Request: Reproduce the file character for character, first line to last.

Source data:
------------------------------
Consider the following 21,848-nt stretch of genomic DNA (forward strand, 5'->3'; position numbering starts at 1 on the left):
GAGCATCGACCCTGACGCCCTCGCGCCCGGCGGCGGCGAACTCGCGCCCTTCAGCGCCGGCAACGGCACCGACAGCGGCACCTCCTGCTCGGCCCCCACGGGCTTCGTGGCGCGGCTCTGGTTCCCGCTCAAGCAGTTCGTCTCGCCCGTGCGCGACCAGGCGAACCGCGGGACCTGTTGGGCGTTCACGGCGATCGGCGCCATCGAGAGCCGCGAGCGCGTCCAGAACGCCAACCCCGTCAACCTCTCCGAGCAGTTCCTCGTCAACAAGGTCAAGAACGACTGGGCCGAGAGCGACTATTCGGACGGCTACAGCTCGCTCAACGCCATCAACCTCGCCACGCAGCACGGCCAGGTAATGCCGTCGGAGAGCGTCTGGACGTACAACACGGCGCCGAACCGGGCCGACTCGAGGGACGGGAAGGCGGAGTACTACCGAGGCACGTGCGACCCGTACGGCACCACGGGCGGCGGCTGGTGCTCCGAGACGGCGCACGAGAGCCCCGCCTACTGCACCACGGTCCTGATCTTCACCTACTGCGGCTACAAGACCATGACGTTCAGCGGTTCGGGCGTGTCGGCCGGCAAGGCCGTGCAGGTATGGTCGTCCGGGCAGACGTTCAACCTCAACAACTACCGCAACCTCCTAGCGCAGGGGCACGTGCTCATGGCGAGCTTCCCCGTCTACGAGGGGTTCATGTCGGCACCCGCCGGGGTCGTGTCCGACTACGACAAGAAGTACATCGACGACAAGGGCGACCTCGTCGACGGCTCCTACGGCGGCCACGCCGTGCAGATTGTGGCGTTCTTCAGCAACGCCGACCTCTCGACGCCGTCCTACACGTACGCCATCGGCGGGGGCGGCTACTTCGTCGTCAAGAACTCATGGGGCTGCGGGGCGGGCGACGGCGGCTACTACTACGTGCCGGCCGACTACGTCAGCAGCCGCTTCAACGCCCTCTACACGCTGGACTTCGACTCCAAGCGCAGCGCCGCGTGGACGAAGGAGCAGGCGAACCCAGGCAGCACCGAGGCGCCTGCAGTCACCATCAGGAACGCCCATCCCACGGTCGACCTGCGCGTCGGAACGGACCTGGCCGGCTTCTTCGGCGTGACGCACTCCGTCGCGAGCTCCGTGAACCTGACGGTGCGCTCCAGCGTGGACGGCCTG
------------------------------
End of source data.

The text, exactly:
Consider the following 21,848-nt stretch of genomic DNA (forward strand, 5'->3'; position numbering starts at 1 on the left):
GAGCATCGACCCTGACGCCCTCGCGCCCGGCGGCGGCGAACTCGCGCCCTTCAGCGCCGGCAACGGCACCGACAGCGGCACCTCCTGCTCGGCCCCCACGGGCTTCGTGGCGCGGCTCTGGTTCCCGCTCAAGCAGTTCGTCTCGCCCGTGCGCGACCAGGCGAACCGCGGGACCTGTTGGGCGTTCACGGCGATCGGCGCCATCGAGAGCCGCGAGCGCGTCCAGAACGCCAACCCCGTCAACCTCTCCGAGCAGTTCCTCGTCAACAAGGTCAAGAACGACTGGGCCGAGAGCGACTATTCGGACGGCTACAGCTCGCTCAACGCCATCAACCTCGCCACGCAGCACGGCCAGGTAATGCCGTCGGAGAGCGTCTGGACGTACAACACGGCGCCGAACCGGGCCGACTCGAGGGACGGGAAGGCGGAGTACTACCGAGGCACGTGCGACCCGTACGGCACCACGGGCGGCGGCTGGTGCTCCGAGACGGCGCACGAGAGCCCCGCCTACTGCACCACGGTCCTGATCTTCACCTACTGCGGCTACAAGACCATGACGTTCAGCGGTTCGGGCGTGTCGGCCGGCAAGGCCGTGCAGGTATGGTCGTCCGGGCAGACGTTCAACCTCAACAACTACCGCAACCTCCTAGCGCAGGGGCACGTGCTCATGGCGAGCTTCCCCGTCTACGAGGGGTTCATGTCGGCACCCGCCGGGGTCGTGTCCGACTACGACAAGAAGTACATCGACGACAAGGGCGACCTCGTCGACGGCTCCTACGGCGGCCACGCCGTGCAGATTGTGGCGTTCTTCAGCAACGCCGACCTCTCGACGCCGTCCTACACGTACGCCATCGGCGGGGGCGGCTACTTCGTCGTCAAGAACTCATGGGGCTGCGGGGCGGGCGACGGCGGCTACTACTACGTGCCGGCCGACTACGTCAGCAGCCGCTTCAACGCCCTCTACACGCTGGACTTCGACTCCAAGCGCAGCGCCGCGTGGACGAAGGAGCAGGCGAACCCAGGCAGCACCGAGGCGCCTGCAGTCACCATCAGGAACGCCCATCCCACGGTCGACCTGCGCGTCGGAACGGACCTGGCCGGCTTCTTCGGCGTGACGCACTCCGTCGCGAGCTCCGTGAACCTGACGGTGCGCTCCAGCGTGGACGGCCTG